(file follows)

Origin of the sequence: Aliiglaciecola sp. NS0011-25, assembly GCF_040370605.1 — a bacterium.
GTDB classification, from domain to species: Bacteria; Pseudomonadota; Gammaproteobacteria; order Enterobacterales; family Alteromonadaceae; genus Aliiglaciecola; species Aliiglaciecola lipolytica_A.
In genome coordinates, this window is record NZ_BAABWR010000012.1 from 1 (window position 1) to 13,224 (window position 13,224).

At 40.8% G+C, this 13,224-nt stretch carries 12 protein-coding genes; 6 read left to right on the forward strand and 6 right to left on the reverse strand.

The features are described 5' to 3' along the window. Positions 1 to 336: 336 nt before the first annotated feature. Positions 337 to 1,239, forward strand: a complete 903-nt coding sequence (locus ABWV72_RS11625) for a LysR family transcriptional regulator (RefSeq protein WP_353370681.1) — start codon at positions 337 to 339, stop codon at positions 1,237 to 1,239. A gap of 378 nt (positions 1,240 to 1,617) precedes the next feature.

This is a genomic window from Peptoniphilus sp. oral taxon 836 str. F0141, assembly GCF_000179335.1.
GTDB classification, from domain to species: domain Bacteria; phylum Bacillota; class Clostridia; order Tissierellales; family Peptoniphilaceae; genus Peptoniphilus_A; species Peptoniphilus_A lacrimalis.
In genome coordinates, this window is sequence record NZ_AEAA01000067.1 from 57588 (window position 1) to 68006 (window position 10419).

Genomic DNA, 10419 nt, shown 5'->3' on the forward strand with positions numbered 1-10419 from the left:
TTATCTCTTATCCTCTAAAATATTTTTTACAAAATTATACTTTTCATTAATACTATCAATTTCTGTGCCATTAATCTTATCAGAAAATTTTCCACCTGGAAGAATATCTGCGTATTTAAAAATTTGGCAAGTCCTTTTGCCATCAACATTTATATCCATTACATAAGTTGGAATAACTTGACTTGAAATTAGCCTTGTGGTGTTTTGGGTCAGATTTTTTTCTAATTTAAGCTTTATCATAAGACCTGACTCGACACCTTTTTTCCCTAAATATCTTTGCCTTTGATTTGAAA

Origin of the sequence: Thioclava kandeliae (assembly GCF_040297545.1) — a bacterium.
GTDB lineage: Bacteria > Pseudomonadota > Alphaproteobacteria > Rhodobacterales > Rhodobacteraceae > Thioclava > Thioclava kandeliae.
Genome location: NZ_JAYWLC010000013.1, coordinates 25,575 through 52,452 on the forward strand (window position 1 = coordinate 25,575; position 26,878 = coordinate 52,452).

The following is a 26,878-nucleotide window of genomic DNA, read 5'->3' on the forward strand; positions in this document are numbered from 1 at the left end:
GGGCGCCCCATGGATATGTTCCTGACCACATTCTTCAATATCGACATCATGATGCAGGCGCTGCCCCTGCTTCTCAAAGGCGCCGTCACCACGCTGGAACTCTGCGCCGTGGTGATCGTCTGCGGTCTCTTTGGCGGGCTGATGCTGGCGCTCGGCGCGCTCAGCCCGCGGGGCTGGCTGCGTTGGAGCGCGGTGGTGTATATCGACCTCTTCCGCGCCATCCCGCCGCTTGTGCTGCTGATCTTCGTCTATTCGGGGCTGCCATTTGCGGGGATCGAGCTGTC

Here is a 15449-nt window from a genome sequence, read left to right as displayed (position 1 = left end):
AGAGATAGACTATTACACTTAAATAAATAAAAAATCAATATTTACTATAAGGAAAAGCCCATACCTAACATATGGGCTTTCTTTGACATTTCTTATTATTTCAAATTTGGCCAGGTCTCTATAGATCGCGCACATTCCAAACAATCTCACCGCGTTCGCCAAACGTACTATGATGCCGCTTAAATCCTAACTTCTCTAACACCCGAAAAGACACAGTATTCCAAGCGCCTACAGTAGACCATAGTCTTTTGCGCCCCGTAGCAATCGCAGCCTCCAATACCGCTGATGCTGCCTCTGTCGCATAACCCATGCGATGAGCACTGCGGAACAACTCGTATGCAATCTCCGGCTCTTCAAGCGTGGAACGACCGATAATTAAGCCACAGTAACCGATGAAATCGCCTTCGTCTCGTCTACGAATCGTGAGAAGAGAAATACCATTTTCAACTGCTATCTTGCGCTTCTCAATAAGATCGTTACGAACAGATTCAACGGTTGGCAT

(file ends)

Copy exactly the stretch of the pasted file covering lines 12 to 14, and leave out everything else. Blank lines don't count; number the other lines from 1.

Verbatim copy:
GTDB lineage: Bacteria > Pseudomonadota > Alphaproteobacteria > Rhodobacterales > Rhodobacteraceae > Thioclava > Thioclava kandeliae.
Genome location: NZ_JAYWLC010000013.1, coordinates 25,575 through 52,452 on the forward strand (window position 1 = coordinate 25,575; position 26,878 = coordinate 52,452).

The following is a 26,878-nucleotide window of genomic DNA, read 5'->3' on the forward strand; positions in this document are numbered from 1 at the left end: